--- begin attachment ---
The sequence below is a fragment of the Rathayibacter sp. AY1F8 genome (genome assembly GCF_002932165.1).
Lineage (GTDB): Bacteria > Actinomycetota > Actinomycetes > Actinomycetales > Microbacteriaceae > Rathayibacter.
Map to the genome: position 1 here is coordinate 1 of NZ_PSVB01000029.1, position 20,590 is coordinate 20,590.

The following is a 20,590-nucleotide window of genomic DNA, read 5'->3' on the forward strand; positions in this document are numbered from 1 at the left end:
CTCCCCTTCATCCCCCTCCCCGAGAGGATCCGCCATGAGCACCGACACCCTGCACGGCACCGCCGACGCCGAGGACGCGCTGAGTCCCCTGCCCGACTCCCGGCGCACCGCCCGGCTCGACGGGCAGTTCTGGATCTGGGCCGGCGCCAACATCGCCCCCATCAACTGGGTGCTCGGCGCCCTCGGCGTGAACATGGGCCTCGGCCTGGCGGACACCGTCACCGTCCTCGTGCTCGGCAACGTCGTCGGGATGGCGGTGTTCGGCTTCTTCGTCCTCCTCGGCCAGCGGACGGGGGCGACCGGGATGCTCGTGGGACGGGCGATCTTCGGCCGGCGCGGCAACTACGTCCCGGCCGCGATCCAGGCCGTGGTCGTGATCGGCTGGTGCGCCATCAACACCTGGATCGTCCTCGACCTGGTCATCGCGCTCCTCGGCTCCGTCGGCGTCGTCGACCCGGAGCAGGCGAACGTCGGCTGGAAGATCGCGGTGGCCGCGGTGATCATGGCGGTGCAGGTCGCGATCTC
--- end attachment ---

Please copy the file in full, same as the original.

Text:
The sequence below is a fragment of the Rathayibacter sp. AY1F8 genome (genome assembly GCF_002932165.1).
Lineage (GTDB): Bacteria > Actinomycetota > Actinomycetes > Actinomycetales > Microbacteriaceae > Rathayibacter.
Map to the genome: position 1 here is coordinate 1 of NZ_PSVB01000029.1, position 20,590 is coordinate 20,590.

The following is a 20,590-nucleotide window of genomic DNA, read 5'->3' on the forward strand; positions in this document are numbered from 1 at the left end:
CTCCCCTTCATCCCCCTCCCCGAGAGGATCCGCCATGAGCACCGACACCCTGCACGGCACCGCCGACGCCGAGGACGCGCTGAGTCCCCTGCCCGACTCCCGGCGCACCGCCCGGCTCGACGGGCAGTTCTGGATCTGGGCCGGCGCCAACATCGCCCCCATCAACTGGGTGCTCGGCGCCCTCGGCGTGAACATGGGCCTCGGCCTGGCGGACACCGTCACCGTCCTCGTGCTCGGCAACGTCGTCGGGATGGCGGTGTTCGGCTTCTTCGTCCTCCTCGGCCAGCGGACGGGGGCGACCGGGATGCTCGTGGGACGGGCGATCTTCGGCCGGCGCGGCAACTACGTCCCGGCCGCGATCCAGGCCGTGGTCGTGATCGGCTGGTGCGCCATCAACACCTGGATCGTCCTCGACCTGGTCATCGCGCTCCTCGGCTCCGTCGGCGTCGTCGACCCGGAGCAGGCGAACGTCGGCTGGAAGATCGCGGTGGCCGCGGTGATCATGGCGGTGCAGGTCGCGATCTC